Letter Beginning with Two Lines by Czeslaw Milosz
by Matthew Olzmann
Recommended by: Dylan Weir, Poet
Why I chose this poem: "I chose the piece because it demonstrates the power a poem has to memorializes our current moment in a timeless way."
It is Not
by Susan Roney-O'Brien
Recommended by: Deb Gilpin
Why I chose this poem: "I have always saved stones. This poem perfectly describes the experience I have when I discover a special new stone somewhere in the world."
If We Must Die
by Claude McKay, 1889-1948
Recommended by: Allen Ruff, Activist
Why I chose this poem: "Written at the height of violent racist mob attacks on Black communities nationwide during the 'Red Summer' of 1919 and widely reproduced in the African-American press of the time, McKay’s poem gave voice to the spirit of resistance and captured the sentiments of those determined to fight back."
If I Can Stop One Heart from Breaking
by Emily Dickinson, 1830-1886
Recommended by: Joy Cardin, Journalist
Why I chose this poem: "My mother, who was a nurse, an animal lover, and a poet, introduced me to this poem when I was a child. It help me to realize that being kind and helping others gives meaning to life."
Paul Revere's Ride
by Henry Wadsworth Longfellow, 1807-1882
Recommended by: Bob Queen, Patriot
Why I chose this poem: "My grandmother, Anne Queen, lived in Brookline, Mass. near Commonwealth Ave. and the route of the re-enactment of Paul Revere's ride held on Patriots Day, a holiday in the Bay State. My brother and I would sleep over at my grandmother's apartment and eagerly await the horse and rider telling us the nasty British were coming. The poem of course always awakens memories of those exciting days."
The Last Dragon
by Irina Ratushinskaya, 1954-2017
Recommended by: James Roberts, Poet
Why I chose this poem: "I chose "The Last Dragon" by Irina Ratushinskaya because of her background, being imprisoned by the Russian government and sentenced to a seven-year term "for writing poetry" and her method of scribbling her poems on bars of soap, memorizing them, then 'washing away the evidence'. Ratushinskaya passed away on June 6, 2017."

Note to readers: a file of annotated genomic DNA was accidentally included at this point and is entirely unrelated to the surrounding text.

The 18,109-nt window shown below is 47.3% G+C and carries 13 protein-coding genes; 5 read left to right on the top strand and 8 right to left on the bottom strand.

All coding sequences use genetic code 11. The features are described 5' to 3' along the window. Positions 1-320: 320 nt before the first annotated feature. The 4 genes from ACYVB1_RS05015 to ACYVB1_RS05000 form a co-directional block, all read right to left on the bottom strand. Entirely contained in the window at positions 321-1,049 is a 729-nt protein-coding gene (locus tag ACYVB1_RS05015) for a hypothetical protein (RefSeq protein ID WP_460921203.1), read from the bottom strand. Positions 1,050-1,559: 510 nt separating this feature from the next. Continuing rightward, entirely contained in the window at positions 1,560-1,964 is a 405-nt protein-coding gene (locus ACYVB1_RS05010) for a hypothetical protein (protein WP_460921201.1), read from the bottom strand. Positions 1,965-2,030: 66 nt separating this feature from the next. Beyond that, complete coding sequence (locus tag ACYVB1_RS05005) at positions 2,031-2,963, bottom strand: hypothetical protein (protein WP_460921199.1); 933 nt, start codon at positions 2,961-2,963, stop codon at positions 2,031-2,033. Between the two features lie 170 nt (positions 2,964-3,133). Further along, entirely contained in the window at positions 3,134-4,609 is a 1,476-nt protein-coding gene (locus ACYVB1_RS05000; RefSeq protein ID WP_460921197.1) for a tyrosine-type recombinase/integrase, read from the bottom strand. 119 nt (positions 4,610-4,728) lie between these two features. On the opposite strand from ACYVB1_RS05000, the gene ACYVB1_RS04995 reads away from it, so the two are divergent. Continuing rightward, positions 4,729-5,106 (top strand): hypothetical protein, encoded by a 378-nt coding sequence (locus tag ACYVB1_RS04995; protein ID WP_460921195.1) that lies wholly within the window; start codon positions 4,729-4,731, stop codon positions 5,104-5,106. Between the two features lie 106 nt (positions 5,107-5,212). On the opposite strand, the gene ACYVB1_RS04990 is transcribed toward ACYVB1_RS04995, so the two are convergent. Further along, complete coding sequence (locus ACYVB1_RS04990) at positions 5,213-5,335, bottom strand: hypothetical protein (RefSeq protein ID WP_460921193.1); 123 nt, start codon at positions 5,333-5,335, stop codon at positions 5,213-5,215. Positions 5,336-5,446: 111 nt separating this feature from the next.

How Do I Love Thee? (Sonnet 43)
by Elizabeth Barrett Browning, 1806-1861
Recommended by: Amy Callahan, Dreamer
Why I chose this poem: "It’s a very dreamy poem, idealistic, romantic. It could be about another person or one’s life work."
to the notebook kid
by Eve L. Ewing
Recommended by: Meg Rothstein, Reader
Why I chose this poem: "I felt deep gratitude for the educator (presumably Ewing) in "to the notebook kid"-- who recognizes, encourages and supports the talent of a young artist. Acts like hers make all the difference-- protecting the gift."
Black Before the Mountain
by LaVelle F. Rudd
Recommended by: Hedi Rudd, Photographer
Why I chose this poem: "I chose this poem as it was written by my father. He created a tear drop shaped piece of wood and mounted parchment paper to it with the poem written in calligraphy. So every day I saw it and read it and it became my call to action for our family, for my children and grandchildren. Times like now, it seems even more important to remember and share."
by Kevin Young
Recommended by: Pat DiBiase, Educator
Why I chose this poem: "I had such an easy time drawing visual images from this poem. Some of my earliest memories are of my aunts who were wonderful, yet seemed slightly wacky and weird. From its very title, “Aunties" spoke to me because of my connection to these women and, probably even more so, because being a great-aunt is one of my favorite things ever!"
by Rudyard Kipling, 1865-1936
Recommended by: Sam Owens, Lawyer
Why I chose this poem: "The poem illustrates my definition of mentorship: sharing knowledge which best prepares the youth for self-determination."
by Nikki Giovanni
Recommended by: Faustina Bohling, Poet
Why I chose this poem: "She takes back her narrative. Calling out what we, outside the experience, miss by falling into the 'one story' narrative. That happiness is not synonymous with wealth."
Poem about My Rights
by June Jordan, 1936-2002
Recommended by: Jenny Pressman, Community Builder
Why I chose this poem: "'Poem about My Rights'" is powerful, personal, and political. It's intimate in tone yet global in its critique of systemic oppression and the abuse of power. Jordan is raw and unflinching in describing being raped. She connects how rape oppresses women to how violence is used to oppress people of color for being "wrong," for having the wrong bodies. Ultimately, the poem is empowering and revolutionary -- it's a call to action and agency. When she writes, "I am not wrong: Wrong is not my name", Jordan reclaims her body and her rights. I love that it ends with an incendiary declaration of independence.
by Craig Arnold, 1967-2009
Recommended by: Karin Wolf, Art-Hag